App for teenagers giving answers to tough life questions wins Namibia women’s hackathon


Hot on the heels of other female-exclusive hackathons this publication has covered, the African country of Namibia is getting in on the act with a successful women’s hackathon at the Namibia Business Innovation Institute (NBII).

The object for the 20 participants, who met up on July 1, was to design a prototype of an application which would “solve local societal challenges” through the NBII Mobile Lab. For the organisers, it was to bring about a forum for women who had been “outnumbered” by their male counterparts during previous hackathons.

The winning team, known as “Be Wise”, developed an application which could be used by teenagers to seek answers to questions they felt uncomfortable asking their parents about, such as sex education, depression, and teenage pregnancy.

Other apps developed included ‘KOKO’, which was a directory of scholarships, grants and job opportunities, as well as the ‘Save a Life’ application, which enables users involved in an accident and who need urgent attention to get in touch with the emergency staff at one push of a button on their phones.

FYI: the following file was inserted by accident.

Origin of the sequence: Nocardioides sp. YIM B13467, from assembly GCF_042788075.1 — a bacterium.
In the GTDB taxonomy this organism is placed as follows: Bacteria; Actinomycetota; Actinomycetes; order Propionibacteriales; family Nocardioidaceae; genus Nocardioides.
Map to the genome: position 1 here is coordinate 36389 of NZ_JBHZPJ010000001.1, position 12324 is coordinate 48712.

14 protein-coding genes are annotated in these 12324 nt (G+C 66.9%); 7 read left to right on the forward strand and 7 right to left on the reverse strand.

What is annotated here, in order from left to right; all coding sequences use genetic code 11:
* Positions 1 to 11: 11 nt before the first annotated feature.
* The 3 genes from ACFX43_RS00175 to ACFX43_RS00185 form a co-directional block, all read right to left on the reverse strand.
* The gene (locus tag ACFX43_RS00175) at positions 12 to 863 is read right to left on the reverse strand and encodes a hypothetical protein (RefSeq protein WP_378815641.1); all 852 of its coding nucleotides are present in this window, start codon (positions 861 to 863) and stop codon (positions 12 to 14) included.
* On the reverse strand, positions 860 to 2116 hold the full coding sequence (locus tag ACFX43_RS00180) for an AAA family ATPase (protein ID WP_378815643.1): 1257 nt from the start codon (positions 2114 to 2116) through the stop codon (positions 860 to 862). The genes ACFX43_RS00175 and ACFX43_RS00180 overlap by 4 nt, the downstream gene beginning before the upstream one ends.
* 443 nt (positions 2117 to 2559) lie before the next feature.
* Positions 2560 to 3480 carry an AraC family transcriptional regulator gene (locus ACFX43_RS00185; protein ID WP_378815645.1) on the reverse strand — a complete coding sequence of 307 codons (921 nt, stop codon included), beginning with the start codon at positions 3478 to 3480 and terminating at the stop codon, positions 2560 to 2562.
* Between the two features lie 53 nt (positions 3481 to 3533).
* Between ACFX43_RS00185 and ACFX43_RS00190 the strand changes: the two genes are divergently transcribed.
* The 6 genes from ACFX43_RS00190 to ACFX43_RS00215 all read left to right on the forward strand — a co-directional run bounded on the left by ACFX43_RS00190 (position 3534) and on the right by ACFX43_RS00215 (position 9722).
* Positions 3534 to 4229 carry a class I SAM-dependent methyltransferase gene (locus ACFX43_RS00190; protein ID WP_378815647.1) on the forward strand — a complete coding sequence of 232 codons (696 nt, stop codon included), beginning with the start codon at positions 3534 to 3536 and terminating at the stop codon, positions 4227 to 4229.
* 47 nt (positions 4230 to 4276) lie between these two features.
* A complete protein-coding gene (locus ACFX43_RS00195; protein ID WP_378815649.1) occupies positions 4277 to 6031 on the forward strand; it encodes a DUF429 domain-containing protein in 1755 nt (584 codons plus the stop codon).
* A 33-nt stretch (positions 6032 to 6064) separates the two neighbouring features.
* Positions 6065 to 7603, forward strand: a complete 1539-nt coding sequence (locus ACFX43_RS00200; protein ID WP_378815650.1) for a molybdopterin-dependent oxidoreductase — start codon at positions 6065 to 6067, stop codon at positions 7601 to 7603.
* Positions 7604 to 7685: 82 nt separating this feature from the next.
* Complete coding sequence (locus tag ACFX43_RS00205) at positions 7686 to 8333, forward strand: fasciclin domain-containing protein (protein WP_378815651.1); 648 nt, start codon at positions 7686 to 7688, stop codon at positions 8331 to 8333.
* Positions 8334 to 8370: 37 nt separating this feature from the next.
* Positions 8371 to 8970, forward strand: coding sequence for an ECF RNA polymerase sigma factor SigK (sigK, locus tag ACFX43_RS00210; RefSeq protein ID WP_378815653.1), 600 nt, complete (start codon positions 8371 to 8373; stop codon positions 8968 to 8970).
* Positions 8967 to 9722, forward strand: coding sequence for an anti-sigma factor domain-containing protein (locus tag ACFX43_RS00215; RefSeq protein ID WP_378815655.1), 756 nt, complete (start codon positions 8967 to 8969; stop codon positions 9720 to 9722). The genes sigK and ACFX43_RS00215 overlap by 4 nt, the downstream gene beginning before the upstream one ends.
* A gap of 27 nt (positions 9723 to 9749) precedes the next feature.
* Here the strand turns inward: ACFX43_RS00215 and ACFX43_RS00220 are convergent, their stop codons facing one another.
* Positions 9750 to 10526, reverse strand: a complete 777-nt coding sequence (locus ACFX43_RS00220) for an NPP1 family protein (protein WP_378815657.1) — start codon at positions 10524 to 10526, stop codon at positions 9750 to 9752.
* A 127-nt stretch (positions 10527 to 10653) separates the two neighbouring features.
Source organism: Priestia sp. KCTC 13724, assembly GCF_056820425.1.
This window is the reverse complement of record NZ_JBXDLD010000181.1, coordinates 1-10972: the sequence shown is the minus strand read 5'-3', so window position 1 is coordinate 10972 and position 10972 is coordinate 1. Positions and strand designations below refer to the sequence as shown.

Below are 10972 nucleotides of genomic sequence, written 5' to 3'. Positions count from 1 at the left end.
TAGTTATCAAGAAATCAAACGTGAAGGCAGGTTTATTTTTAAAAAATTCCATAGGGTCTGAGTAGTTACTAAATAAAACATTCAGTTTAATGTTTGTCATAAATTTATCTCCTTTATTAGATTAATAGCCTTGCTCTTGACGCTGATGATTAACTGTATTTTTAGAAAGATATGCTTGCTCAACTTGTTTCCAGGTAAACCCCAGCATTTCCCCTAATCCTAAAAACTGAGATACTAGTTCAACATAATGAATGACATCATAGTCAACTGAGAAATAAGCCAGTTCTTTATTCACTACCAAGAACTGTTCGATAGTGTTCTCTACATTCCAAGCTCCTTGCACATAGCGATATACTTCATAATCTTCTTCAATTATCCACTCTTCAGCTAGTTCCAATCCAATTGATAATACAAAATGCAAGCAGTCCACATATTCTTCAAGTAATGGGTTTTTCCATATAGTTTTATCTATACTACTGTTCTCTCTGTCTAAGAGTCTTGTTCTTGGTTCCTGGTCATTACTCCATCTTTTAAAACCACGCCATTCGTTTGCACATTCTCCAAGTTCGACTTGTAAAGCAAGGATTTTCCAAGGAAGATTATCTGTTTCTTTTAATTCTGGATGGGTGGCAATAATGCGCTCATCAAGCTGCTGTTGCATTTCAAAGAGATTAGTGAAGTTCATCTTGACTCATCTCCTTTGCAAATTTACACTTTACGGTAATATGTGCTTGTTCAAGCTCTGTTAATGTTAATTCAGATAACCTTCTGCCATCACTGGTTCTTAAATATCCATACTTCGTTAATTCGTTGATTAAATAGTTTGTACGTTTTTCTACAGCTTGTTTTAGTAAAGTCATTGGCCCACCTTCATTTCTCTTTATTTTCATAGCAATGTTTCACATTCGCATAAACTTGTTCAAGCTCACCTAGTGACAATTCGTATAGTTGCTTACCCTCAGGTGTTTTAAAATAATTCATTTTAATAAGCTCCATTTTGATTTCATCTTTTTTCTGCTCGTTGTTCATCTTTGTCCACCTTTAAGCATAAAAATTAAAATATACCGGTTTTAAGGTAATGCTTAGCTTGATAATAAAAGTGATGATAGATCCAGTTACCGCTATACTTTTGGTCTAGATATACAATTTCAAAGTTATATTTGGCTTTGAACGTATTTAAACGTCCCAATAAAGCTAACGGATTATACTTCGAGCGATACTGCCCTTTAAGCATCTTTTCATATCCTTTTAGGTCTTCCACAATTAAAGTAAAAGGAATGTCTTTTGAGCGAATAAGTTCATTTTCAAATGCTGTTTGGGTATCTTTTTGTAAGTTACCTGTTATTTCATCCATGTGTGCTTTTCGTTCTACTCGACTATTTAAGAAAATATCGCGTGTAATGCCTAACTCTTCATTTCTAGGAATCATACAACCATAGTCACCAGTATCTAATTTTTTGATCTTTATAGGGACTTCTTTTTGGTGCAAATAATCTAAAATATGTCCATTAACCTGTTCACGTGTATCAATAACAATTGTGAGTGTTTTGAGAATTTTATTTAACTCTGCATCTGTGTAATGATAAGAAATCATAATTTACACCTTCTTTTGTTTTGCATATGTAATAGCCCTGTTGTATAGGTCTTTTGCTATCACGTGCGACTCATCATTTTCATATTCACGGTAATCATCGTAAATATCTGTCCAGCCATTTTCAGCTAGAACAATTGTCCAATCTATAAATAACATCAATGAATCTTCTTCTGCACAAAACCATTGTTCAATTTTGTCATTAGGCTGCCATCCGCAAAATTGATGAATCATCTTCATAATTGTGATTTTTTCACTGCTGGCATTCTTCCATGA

The participants, through sponsors Telecom Namibia, each received various internet facilities and prepaid data bundles. The event, which organiser Leonard Imene expects to run annually, was supported by a coding session offering entry level Android training.

Previous women-only hackathons include Chimehack, which is run by the Gucci-powered Chime for Change and aims to give women a platform to make a difference in education, health, and justice matters, while the Anita Borg Institute (ABI) is teaming up female coders with women from various technology and computer backgrounds across five Indian cities during the month of August.

You can find out more about the NBII hackathon results here.

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